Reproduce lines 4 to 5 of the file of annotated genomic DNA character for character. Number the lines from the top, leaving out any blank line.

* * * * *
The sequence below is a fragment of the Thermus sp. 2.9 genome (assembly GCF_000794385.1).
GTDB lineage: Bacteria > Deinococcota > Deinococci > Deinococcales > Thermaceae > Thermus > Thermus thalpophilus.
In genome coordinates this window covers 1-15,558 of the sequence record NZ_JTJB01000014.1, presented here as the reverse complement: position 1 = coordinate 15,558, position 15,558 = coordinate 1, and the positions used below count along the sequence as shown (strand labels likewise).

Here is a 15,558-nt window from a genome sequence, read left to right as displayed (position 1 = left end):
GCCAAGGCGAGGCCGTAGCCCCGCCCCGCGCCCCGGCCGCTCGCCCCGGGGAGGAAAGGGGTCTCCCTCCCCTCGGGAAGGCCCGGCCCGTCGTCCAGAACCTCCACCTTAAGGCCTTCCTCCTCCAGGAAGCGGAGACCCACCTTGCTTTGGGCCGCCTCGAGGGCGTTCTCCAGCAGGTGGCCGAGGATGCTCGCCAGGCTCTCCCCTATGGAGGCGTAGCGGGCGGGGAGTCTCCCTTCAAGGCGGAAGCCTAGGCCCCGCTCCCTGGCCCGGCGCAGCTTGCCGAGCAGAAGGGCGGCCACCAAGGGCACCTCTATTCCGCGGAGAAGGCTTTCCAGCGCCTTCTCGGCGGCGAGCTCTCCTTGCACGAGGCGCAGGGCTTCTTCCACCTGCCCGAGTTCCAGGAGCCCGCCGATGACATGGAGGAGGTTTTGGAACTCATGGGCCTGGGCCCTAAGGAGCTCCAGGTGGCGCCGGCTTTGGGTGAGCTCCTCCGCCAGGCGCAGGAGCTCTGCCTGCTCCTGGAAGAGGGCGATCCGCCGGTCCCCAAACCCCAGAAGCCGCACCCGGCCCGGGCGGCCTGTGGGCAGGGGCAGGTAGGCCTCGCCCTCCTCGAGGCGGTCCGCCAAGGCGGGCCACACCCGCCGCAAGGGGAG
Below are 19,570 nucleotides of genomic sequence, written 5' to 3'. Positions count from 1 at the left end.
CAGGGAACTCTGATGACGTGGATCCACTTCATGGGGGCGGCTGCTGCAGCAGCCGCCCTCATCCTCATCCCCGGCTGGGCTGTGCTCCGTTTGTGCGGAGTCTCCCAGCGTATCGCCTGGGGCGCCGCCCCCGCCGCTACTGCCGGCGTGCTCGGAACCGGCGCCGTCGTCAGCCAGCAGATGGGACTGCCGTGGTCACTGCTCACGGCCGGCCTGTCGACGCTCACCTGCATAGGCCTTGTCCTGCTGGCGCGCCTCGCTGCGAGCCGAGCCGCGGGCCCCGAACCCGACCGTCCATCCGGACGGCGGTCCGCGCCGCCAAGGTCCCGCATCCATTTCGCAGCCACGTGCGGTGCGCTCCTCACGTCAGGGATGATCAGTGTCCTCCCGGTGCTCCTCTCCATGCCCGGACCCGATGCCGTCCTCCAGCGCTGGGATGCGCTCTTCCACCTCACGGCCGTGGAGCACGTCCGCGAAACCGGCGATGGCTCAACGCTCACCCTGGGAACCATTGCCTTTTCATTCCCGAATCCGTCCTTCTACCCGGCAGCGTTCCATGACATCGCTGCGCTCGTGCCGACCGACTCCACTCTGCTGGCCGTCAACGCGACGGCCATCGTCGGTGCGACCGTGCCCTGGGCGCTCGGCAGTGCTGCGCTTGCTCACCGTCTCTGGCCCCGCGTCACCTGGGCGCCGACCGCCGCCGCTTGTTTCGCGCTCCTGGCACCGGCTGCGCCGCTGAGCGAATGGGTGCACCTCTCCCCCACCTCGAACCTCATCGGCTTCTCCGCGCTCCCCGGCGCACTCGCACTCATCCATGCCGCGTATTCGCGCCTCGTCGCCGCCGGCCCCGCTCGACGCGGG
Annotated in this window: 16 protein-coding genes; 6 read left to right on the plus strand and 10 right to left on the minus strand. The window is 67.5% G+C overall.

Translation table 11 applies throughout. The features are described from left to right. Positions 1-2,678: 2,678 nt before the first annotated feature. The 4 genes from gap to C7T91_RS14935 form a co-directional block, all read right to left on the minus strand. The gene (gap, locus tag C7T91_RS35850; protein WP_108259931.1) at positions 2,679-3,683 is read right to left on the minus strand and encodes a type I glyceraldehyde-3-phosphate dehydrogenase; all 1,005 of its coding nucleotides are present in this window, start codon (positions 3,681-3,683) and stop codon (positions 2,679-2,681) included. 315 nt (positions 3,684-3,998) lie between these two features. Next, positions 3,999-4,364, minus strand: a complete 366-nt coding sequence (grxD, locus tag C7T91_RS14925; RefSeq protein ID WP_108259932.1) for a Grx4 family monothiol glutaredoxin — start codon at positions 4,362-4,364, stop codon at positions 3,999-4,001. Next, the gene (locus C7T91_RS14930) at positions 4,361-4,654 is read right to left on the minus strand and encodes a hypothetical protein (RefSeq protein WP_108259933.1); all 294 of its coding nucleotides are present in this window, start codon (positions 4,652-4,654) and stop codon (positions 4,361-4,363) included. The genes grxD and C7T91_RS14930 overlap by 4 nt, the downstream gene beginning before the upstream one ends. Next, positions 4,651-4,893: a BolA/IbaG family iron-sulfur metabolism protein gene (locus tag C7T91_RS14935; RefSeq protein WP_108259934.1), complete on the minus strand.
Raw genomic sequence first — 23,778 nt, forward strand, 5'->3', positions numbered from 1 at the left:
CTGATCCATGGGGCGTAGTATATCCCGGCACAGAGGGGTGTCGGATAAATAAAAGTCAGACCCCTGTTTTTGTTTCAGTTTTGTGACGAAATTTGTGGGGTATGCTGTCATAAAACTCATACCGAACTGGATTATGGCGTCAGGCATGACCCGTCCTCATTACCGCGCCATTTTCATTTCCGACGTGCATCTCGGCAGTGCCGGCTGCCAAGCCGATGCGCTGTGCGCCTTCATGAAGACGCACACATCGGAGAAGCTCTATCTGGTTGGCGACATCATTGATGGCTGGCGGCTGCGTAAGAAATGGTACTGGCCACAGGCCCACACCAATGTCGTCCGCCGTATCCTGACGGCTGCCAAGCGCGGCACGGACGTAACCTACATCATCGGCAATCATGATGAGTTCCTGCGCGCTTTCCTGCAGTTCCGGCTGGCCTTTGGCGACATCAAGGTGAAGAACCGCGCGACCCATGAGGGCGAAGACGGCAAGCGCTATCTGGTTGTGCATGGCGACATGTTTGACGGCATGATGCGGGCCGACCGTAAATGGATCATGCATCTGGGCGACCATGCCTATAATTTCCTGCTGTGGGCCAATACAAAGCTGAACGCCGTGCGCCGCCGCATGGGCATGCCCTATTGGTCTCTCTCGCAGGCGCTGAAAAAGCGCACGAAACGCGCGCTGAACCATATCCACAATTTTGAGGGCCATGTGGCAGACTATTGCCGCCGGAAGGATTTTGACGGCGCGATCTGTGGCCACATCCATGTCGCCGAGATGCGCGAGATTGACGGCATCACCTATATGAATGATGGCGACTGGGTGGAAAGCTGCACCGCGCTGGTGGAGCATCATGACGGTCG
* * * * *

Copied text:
Here is a 15,558-nt window from a genome sequence, read left to right as displayed (position 1 = left end):
GCCAAGGCGAGGCCGTAGCCCCGCCCCGCGCCCCGGCCGCTCGCCCCGGGGAGGAAAGGGGTCTCCCTCCCCTCGGGAAGGCCCGGCCCGTCGTCCAGAACCTCCACCTTAAGGCCTTCCTCCTCCAGGAAGCGGAGACCCACCTTGCTTTGGGCCGCCTCGAGGGCGTTCTCCAGCAGGTGGCCGAGGATGCTCGCCAGGCTCTCCCCTATGGAGGCGTAGCGGGCGGGGAGTCTCCCTTCAAGGCGGAAGCCTAGGCCCCGCTCCCTGGCCCGGCGCAGCTTGCCGAGCAGAAGGGCGGCCACCAAGGGCACCTCTATTCCGCGGAGAAGGCTTTCCAGCGCCTTCTCGGCGGCGAGCTCTCCTTGCACGAGGCGCAGGGCTTCTTCCACCTGCCCGAGTTCCAGGAGCCCGCCGATGACATGGAGGAGGTTTTGGAACTCATGGGCCTGGGCCCTAAGGAGCTCCAGGTGGCGCCGGCTTTGGGTGAGCTCCTCCGCCAGGCGCAGGAGCTCTGCCTGCTCCTGGAAGAGGGCGATCCGCCGGTCCCCAAACCCCAGAAGCCGCACCCGGCCCGGGCGGCCTGTGGGCAGGGGCAGGTAGGCCTCGCCCTCCTCGAGGCGGTCCGCCAAGGCGGGCCACACCCGCCGCAAGGGGAG